icographic 11

1976 Icographic


2      Divergent and convergent tendencies of the Latin and Cyrillic (Russian) alphabet Albert Kapr
The author thinks it likely that there will be a gradual, step-by-step development of a phonetic system of writing which will encompass ever more languages. He traces the joint ancestry of both the Latin and Cyrillic alphabets and the debt that both owe to the early Greek alphabet.

9      Probing pictures for a lingua franca J B Deregowski
The author, a lecturer in psychology, discusses the commonly held notion that pictures might provide a lingua franca, free of all cultural and ethnic boundaries and equally comprehensible to all men. He suggests that such an idea is erroneous and that evidence from travellers, anthropologists and psychologists contradicts the layman's view. It would seem that members of many cultural groups find interpretation of pictures difficult.

10      Posters for Peace by Israeli design students Yarom Vardimon
The author briefly describes a poster project which he initiated at the Bezalel Academy in Jerusalem for final year graphic design students, on the theme "Israel wants Peace." He shows a selection of the work which they produced and each student contributes an explanatory note concerning the thinking that led to the solutions they offered to this difficult communication problem.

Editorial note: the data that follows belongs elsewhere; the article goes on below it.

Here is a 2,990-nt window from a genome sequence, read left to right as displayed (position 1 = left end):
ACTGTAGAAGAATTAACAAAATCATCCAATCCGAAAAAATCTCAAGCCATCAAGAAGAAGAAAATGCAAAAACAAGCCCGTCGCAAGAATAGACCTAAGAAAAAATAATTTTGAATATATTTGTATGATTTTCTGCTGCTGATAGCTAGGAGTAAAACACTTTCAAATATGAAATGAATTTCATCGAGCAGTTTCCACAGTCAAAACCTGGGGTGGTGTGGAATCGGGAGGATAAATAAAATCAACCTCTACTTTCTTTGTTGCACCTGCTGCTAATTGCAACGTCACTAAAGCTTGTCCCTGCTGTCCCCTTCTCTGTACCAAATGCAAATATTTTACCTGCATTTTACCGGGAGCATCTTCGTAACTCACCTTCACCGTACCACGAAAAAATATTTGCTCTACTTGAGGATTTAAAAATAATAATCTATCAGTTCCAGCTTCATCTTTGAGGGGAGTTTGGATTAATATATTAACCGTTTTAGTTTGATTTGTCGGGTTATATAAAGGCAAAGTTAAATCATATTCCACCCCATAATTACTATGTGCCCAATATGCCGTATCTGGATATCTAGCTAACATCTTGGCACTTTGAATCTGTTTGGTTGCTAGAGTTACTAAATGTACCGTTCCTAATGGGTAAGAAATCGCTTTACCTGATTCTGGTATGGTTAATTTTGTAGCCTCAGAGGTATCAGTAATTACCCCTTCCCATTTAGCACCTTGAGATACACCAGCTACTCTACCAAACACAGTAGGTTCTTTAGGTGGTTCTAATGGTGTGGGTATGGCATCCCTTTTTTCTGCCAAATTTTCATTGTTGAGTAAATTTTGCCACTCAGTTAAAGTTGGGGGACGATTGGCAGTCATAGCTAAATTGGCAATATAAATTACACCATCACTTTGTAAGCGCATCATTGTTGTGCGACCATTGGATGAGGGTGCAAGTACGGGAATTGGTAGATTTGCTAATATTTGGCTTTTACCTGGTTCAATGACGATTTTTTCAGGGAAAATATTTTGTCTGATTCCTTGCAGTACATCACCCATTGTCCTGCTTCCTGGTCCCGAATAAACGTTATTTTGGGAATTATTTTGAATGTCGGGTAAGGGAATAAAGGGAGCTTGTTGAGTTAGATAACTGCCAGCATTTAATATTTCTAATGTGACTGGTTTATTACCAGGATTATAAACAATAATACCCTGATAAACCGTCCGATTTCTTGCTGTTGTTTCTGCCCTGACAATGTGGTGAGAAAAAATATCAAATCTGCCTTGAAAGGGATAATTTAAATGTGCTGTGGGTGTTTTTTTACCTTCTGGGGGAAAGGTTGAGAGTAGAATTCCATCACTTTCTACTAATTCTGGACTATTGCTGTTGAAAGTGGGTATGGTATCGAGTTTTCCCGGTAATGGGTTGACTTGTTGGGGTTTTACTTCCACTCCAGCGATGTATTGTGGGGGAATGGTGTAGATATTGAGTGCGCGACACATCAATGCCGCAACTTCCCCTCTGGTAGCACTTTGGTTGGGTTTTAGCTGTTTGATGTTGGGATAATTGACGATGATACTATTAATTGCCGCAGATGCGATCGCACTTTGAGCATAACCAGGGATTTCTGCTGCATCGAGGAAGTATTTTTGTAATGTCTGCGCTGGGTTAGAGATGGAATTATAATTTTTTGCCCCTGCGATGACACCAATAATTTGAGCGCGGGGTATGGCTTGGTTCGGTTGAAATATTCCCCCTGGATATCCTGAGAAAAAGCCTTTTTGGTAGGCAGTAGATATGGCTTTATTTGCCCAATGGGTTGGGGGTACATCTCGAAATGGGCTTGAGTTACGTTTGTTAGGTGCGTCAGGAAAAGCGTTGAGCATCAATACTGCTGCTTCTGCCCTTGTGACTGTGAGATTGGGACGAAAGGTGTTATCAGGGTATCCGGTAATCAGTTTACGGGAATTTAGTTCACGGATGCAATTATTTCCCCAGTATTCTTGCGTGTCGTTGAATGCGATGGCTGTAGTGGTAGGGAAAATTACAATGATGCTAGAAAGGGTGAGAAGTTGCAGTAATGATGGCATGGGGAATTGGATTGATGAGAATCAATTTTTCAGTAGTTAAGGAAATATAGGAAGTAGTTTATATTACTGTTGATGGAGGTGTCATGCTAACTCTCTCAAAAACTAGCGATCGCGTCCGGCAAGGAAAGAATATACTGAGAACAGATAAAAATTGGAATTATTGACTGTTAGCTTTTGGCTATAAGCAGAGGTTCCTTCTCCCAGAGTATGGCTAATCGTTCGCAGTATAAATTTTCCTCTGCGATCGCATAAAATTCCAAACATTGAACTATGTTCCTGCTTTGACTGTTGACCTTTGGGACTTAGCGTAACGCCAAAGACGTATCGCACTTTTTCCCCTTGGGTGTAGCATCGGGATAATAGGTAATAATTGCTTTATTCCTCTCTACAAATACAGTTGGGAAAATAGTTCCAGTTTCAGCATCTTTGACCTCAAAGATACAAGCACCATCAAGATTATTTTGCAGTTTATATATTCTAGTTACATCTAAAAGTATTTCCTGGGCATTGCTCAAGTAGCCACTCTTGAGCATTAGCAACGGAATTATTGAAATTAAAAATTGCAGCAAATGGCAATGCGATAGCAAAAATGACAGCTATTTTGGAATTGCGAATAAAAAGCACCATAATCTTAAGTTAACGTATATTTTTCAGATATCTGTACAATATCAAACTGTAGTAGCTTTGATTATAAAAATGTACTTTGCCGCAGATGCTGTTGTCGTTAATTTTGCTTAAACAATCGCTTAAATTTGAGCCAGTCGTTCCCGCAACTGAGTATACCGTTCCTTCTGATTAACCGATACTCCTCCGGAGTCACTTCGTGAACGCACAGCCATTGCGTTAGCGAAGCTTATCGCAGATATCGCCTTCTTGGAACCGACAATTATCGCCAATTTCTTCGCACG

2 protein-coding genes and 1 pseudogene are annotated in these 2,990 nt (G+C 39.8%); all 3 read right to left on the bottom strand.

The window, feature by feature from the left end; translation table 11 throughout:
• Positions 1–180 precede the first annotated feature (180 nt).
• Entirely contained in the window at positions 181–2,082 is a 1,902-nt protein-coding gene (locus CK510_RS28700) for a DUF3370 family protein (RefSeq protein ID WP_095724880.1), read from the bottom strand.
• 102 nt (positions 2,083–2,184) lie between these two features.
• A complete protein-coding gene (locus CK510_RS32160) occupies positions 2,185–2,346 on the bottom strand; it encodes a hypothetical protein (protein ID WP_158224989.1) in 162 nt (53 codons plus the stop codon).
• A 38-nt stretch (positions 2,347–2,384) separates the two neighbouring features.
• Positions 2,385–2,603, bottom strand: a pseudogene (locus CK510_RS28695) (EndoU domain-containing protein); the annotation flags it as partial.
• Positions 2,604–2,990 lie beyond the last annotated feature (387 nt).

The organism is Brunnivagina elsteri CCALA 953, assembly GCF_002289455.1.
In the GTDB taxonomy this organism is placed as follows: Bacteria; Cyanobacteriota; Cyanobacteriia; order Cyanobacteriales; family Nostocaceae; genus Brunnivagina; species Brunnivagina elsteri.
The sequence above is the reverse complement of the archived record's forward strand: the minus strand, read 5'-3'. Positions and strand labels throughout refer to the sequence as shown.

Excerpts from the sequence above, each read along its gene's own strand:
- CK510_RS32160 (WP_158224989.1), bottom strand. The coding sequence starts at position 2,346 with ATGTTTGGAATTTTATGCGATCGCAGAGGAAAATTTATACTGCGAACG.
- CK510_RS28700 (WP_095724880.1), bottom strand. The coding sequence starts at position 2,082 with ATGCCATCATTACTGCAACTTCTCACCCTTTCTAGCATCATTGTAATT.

14      First steps on a thousand mile journey—part 2 Patrick Wallis Burke
Many layman think that the Chinese write in pictures and that their writing system is unphonetic. In his second article, the author explains how the Chinese phonetic system works and goes on to describe the special characters known as 'specifiers' or 'radicals.' He gives some examples of ways in which the radicals can bt: combined to give new meanings, and uses them to demonstrate how metaphors for human experience seem to have a universal quality.

22      The inadequacies of the Roman alphabet and proposed phonetic alphabet with concept-related phonograms Anthony J Rozak
The author describes a phonetic alphabet that he has designed, and the various factors that he took into account when devising it. Like Bernard Shaw, he believes that only by abandoning the Roman alphabet can one devise a sensible working tool for rendering the sound patterns of English and other languages. His 40 character alphabet provides cues for learners to concept­ualise the varying functions of the individual letters. These he bases upon our present understanding of human speech production. He believes that his system is faster to write, compara­tively easy to learn, and capable of better word-pattern recognition than the Roman alphabet. His ideas make a useful addition to the debate concern­ ing the improvement of English orthography.

27      Book review Peter Kneebone
Handbook of Pictorial Symbols: 3,250 examples from international sources. Rudolf Modley (with the assistance of William R Myers)

28      Comenius and visual education Jan Rajlich
The author contributes a short article concerning the life and work of the remarkable 17th century Czech teacher, philosopher and cleric, Jan Amos Komensky, or Comenius, as he was known in Latin. He was an undoubted pioneer in the field of pictorial education and many of his ideas about the processes of education still seem radical more than three hundred years after his death.